Brown engaged collaborators who are themselves leaders in music, theater and the visual arts, including visual artists Robert Rauschenberg, Donald Judd, and Elizabeth Murray and musicians Laurie Anderson, John Cage, and Alvin Curran, to name a few. With these partners, Brown created an exceptionally varied body of work, with premieres and performances for NYC audiences and international counterparts. When Brown retired as head of her Company in 2013, the Board appointed longtime Company members Diane Madden and Carolyn Lucas as Associate Artistic Directors with the mandate that they present her dances in a variety of spaces, indoors and out, proscenium and alternative; develop, deepen and expand the Company’s educational initiatives; and treat the Company’s archive as a living organism to be used to better understand her work, in particular, and dance in general.
To complement and augment the proscenium touring, TBDC is offering Trisha Brown: In Plain Site, working closely with presenters worldwide in creating a specific program for the venues or sites they select, adapting Brown’s broad range of works into a site-specific performance experience. Special focus is put on the audience engagement at each venue, breaking down access barriers, and providing a more intimate experience to an audience that includes families and people less familiar with modern dance.
The Company’s Education and Outreach program includes worldwide workshops, master classes and lecture demonstrations. Licenses of selected works are given to carefully chosen educational institutions and professional companies worldwide and works are regularly restaged on dance students and professional companies. Recent licensing and restaging projects include Lyon Opera Ballet, Stephen Petronio Company, Paris Opera Ballet, Candoco Dance Company (London), London Contemporary Dance School, Mills College, University of Washington Seattle, University of Wisconsin Milwaukee, and Yale University.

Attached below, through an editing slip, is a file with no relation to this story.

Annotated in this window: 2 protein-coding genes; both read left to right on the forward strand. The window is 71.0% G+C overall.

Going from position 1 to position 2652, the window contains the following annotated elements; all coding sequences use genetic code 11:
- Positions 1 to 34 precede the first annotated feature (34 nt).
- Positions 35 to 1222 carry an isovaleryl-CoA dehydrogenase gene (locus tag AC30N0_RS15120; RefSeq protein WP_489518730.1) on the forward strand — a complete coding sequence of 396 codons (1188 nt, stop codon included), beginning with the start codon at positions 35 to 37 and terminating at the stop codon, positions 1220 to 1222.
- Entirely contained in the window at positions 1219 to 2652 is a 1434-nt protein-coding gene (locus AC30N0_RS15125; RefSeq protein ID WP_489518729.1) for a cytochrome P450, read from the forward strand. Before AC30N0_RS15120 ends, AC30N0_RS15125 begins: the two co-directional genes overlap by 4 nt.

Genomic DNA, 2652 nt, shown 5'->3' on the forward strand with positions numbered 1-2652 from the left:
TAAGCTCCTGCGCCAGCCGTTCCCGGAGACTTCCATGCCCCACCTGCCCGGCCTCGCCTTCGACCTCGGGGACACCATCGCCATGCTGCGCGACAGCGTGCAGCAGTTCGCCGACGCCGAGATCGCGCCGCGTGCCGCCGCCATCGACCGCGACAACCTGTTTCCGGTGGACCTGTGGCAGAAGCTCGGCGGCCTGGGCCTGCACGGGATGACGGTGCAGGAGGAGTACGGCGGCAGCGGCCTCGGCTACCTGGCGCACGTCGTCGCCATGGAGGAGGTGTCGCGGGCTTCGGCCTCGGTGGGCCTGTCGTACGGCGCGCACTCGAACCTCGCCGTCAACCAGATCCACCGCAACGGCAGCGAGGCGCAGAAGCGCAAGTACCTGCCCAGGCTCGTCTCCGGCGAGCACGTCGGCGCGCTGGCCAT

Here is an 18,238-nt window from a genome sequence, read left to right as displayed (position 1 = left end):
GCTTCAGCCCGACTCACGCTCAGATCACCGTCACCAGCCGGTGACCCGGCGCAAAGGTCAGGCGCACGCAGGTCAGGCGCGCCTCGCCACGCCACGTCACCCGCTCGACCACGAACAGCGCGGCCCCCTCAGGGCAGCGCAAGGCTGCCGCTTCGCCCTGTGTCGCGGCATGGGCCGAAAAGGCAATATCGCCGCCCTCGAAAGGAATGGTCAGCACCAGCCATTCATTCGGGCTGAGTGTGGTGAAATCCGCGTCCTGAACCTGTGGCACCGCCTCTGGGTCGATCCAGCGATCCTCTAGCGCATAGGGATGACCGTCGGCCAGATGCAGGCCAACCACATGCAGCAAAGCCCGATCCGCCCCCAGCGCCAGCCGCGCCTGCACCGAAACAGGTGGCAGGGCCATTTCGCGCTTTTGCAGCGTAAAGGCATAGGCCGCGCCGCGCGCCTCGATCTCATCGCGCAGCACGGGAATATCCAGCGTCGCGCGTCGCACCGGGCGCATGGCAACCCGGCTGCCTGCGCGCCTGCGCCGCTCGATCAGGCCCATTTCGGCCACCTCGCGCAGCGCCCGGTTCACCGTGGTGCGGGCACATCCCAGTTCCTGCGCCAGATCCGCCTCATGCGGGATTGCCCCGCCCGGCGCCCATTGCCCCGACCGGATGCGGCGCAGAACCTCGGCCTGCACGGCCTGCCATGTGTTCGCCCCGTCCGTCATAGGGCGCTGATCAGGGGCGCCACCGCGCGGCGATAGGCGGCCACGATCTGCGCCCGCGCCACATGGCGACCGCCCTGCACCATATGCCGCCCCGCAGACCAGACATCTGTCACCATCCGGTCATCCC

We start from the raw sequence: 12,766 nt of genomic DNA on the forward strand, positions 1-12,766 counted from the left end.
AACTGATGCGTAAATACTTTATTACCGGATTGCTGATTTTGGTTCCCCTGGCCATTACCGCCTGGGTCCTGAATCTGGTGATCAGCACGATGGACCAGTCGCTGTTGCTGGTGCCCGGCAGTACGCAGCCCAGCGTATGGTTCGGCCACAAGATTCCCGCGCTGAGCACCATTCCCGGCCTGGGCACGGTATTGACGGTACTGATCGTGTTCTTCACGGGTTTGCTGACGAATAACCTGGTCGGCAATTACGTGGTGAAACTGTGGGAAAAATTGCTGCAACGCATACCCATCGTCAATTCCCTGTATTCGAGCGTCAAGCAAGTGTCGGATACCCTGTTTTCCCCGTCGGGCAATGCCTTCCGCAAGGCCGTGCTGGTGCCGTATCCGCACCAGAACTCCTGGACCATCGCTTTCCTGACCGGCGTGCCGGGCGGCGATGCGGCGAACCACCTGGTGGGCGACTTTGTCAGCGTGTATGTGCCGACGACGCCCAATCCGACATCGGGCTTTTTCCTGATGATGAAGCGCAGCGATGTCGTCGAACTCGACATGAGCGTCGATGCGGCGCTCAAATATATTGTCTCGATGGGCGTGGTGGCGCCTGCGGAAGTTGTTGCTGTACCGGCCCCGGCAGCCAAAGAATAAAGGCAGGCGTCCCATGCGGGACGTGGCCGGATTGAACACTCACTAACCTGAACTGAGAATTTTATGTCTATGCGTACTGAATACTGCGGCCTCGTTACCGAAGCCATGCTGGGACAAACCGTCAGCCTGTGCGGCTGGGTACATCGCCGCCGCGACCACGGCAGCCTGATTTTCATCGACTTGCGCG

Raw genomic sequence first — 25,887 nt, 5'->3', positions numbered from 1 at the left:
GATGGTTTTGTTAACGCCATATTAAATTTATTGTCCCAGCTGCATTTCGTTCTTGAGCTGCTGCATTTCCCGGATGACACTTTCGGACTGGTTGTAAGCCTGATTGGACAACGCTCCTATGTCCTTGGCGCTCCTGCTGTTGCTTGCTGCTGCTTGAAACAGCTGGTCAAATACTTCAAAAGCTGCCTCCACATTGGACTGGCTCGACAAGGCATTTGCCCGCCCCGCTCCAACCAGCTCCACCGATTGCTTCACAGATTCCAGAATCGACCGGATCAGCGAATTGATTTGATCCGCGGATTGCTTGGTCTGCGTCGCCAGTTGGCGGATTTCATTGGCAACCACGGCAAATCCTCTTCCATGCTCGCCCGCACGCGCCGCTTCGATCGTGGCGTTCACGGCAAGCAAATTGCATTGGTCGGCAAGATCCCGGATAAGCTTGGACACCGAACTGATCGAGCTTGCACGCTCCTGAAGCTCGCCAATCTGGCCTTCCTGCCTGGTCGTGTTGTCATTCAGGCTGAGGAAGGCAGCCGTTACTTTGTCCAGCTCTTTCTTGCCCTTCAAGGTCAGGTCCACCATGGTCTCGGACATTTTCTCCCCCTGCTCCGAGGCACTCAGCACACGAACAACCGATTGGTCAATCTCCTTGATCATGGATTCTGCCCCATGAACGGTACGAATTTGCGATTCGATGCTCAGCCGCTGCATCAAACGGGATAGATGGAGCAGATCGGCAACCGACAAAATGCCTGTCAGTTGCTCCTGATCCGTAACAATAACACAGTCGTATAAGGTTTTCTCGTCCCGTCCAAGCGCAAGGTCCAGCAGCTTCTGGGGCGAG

In 2009, Trisha Brown Dance Company (TBDC) created the Trisha Brown Archive. The collection features close to 3,000 moving image materials including master performance footage of over 90 original works as well as “building tapes” – videos made while Brown created these works. The Archive also holds significant items such as photos, press, programs as well as audio material, musical scores, sets and costumes from Brown’s collaboration with some of the pre-eminent artists of the era. Archival material is used during the Company’s rehearsal processes and integrated into TBDC’s performance engagements to create a historical context for the work that is seen on stage. The Archive also provides reference assistance to staff members, students and researchers and facilitates requests for exhibition materials from a variety of cultural institutions. The Archive recently collaborated on three major exhibits on Robert Rauschenberg: Robert Rauschenberg at the Tate Modern, Robert Rauschenberg: Among Friends at MOMA, and Robert Rauschenberg: Erasing the Rules at SF MOMA.
Source: Company's website
More information: trishabrowncompany.org
Artistic direction assistance / Conception : Jodi White (directeur de la compagnie), Gwen Welliver (maître de ballet)
Choreography : Trisha Brown
Choreography assistance : Gwen Welliver (maître de ballet)
Interpretation : Compagnie Trisha Brown : Trisha Brown, Kathleen Fisher, Sandra Grinberg, Mariah Maloney, Brandi Norton, Seth Parker, Lionel Popkin, Stacy Matthew Spence, Todd Stone, Katrina Thompson, Abigail Yager
Original music : Dave Douglas
Lights : Jennifer Tipton
Costumes : Terry Winters / Andrew Thompson (accessoiriste)
Settings : Terry Winters
Other collaborations : Abigail Yager (conseiller musical) / Melissa Caolo (régisseur plateau)
Production / Coproduction of the video work : Maison de la Danse - Charles Picq, 2001
Duration : 80'
La Biennale de la danse
La Biennale de la danse
La Biennale de la danse est un événement lyonnais que la ville traverse toutes les années paires. Voici l’histoire de cette aventure et un historique de toutes ses éditions.
Genres and styles
Genres and styles
Dance is a rather vast term, which covers a myriad of specificities. These depend on the culture of a country, on a period, on a place. This Journey proposes a visit through dance genres and styles.